Employment Attorney Representing Employees in New York City
The Family and Medical Leave Act of 1993 (FMLA) is a federal law that requires employers covered by it to give their eligible employees leave for specified medical or family reasons. The leave is unpaid, and it is supposed to be job-protected. However, in some cases, employers commit FMLA violations that cause harm to an employee. Employees harmed by FMLA violations may bring a lawsuit to seek their damages. Emre Polat is a New York City FMLA lawyer who represents both employees. He also can assist you if you need a discrimination lawyer or representation in another type of employment dispute.
The leave provided under the FMLA gives eligible employees up to 12 weeks of unpaid leave each year. Their jobs are protected during this time, and their group health benefits are maintained. Employers covered by the FMLA are private companies with 50 or more employees, as well as elementary and secondary schools and public agencies.
Reasons why leave must be granted by covered employers include:
- Childbirth and caring for a newborn of the employee;
- A child being placed with the employee for foster care or adoption;
- Caring for an immediate family member who has a serious medical condition;
- Medical leave for an employee who cannot work due to a serious medical condition;
- A family member’s serious injury or illness due to military service; and
- Qualifying exigencies that occur because a family member is deployed in the military.
Employees are eligible for leave based on any of these reasons when they have worked at least 12 months for at least 1,250 hours over a 12-month period and work at a place where the company employs 50 employees within 75 miles of the jobsite where the employee works. However, employees should be aware that taking a leave due to pregnancy complications like bed rest or preeclampsia may be counted against the 12 weeks of family and medical leave. An FMLA attorney can advise New York City clients on whether the law applies in their situation.
FMLA violations may result in an employer needing to pay damages. One violation would be when an employer fails to account for a serious health condition. For example, an employer who does not let an eligible employee take leave for bronchitis is likely to be found to have violated the FMLA. Similarly, an employer is not allowed to discipline a worker for taking an FMLA-qualified absence because it failed to inquire about the absence and therefore did not know that it was covered by the FMLA. Similarly, an employer may not retaliate against a worker who takes the full 12 weeks of FMLA leave, such as by giving a bad performance review related to work not completed due to the leave. Another common violation by an employer would be failing to continue the worker’s health insurance or pressuring an employee who has taken a leave beyond simply requiring a periodic status report.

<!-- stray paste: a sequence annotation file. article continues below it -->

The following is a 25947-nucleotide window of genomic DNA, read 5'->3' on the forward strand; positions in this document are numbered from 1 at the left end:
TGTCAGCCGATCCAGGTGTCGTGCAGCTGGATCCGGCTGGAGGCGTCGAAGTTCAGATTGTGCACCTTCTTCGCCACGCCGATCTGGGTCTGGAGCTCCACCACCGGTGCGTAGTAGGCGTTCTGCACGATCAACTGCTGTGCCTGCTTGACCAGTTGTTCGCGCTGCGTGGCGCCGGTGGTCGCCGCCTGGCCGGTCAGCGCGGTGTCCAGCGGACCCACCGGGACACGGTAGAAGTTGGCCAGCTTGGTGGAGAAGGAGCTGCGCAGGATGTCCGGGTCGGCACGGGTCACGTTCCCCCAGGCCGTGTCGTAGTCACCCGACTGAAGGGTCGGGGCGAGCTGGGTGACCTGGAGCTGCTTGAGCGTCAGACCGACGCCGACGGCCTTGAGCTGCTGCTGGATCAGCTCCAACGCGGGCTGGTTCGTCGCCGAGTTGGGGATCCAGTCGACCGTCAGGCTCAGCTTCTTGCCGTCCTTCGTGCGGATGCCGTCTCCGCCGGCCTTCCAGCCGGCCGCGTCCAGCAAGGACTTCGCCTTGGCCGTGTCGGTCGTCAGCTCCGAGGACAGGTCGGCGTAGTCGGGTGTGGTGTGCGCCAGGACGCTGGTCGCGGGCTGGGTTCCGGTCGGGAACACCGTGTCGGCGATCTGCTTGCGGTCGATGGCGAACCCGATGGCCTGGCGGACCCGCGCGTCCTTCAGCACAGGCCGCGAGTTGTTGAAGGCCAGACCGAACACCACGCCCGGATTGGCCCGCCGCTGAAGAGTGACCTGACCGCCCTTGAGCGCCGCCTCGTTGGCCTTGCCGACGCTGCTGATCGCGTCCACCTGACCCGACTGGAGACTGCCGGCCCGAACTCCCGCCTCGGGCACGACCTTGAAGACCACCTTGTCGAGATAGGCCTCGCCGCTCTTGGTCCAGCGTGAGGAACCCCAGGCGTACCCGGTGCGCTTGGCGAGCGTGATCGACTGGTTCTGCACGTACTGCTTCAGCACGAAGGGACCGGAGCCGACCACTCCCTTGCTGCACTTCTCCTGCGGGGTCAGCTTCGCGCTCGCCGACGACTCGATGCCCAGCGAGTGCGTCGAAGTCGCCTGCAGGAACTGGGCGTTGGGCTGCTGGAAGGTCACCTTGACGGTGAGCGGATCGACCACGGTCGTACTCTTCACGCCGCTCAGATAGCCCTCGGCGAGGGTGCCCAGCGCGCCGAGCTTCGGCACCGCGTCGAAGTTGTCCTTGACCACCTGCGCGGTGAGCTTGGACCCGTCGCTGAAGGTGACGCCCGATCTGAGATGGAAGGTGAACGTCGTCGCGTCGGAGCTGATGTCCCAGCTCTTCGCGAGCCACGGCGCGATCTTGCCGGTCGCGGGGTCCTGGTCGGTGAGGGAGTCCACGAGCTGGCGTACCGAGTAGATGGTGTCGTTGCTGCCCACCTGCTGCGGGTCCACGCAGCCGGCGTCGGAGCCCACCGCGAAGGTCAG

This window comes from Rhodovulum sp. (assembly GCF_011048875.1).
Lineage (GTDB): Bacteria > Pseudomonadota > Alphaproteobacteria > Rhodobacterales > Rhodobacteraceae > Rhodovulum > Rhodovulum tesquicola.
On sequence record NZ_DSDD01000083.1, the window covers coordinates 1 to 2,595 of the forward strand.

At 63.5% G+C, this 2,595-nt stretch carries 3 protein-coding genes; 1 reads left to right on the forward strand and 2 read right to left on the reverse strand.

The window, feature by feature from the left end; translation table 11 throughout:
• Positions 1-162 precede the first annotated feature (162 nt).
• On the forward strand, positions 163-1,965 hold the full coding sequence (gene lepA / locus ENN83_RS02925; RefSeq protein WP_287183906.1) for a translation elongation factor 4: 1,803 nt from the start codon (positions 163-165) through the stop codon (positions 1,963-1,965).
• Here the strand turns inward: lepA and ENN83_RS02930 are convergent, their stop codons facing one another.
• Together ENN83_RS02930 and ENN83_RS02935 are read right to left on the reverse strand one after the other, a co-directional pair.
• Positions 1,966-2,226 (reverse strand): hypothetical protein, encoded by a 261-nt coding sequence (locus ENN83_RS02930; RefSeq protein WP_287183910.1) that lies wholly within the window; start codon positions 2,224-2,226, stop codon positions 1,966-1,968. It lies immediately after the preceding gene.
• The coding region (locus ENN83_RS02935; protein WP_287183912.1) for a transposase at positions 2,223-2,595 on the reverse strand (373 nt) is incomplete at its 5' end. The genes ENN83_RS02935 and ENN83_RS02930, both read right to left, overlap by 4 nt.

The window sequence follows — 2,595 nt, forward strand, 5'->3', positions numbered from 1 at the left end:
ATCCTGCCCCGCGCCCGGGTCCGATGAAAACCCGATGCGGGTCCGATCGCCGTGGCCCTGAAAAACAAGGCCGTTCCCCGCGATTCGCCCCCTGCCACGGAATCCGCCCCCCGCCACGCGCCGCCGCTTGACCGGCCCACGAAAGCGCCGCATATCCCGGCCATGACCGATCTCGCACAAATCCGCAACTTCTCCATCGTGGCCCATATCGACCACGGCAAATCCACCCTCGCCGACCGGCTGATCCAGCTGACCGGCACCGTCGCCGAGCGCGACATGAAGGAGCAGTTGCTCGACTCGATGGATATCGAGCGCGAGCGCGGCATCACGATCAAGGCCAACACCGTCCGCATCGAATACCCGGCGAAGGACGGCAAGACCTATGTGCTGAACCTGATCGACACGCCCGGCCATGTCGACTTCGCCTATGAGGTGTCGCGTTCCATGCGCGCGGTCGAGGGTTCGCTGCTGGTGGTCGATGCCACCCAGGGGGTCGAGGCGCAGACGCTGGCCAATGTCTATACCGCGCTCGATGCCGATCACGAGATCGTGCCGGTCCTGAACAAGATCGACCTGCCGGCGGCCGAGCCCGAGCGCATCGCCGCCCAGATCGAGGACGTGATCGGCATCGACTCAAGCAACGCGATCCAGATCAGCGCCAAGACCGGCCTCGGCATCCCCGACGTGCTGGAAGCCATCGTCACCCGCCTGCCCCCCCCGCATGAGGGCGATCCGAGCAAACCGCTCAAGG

Employees need to be aware that they may need to provide a certification of their need to take leave and to give notice that they need a leave that is covered by the FMLA. The employee does not need to state that they are taking an FMLA leave, although they do need to give the employer enough information to put the employer on notice that leave is needed for a covered reason. Employers are supposed to let employees know their rights and obligations relative to the FMLA.
After the leave is over, most employees are entitled to go back to their prior position. There may be an FMLA violation in connection with this entitlement as well. However, an employer may give an employee an equivalent position if the employee’s former position is not available. Sometimes an employer commits an FMLA violation by putting an employee returning from FMLA leave into any available position or providing less responsibility or fewer benefits. These are violations for which an employee may be able to recover damages.
Employers are not required to reinstate someone who is considered a key employee if reinstatement would cause a grievous, substantial economic injury to the company. A key employee is someone who is among the 10% highest-paid employees within 75 miles.
Seek Assistance From an FMLA Lawyer in New York City
An employee is entitled to recover damages for an FMLA violation. Whether you are an employee harmed by a legal violation or an employer seeking to determine when the law applies, a New York City FMLA attorney can make sure that your rights are protected. Emre Polat is a rising star in New York and New Jersey, and he has worked for both a plaintiff’s firm and a defense firm. He represents clients in Manhattan, Brooklyn, Queens, the Bronx, and Staten Island, as well as in Nassau, Suffolk, and Westchester Counties and in New Jersey. Call us at (212) 480-4500 or submit our online form for an appointment with a wrongful termination lawyer or advice with another employment matter.
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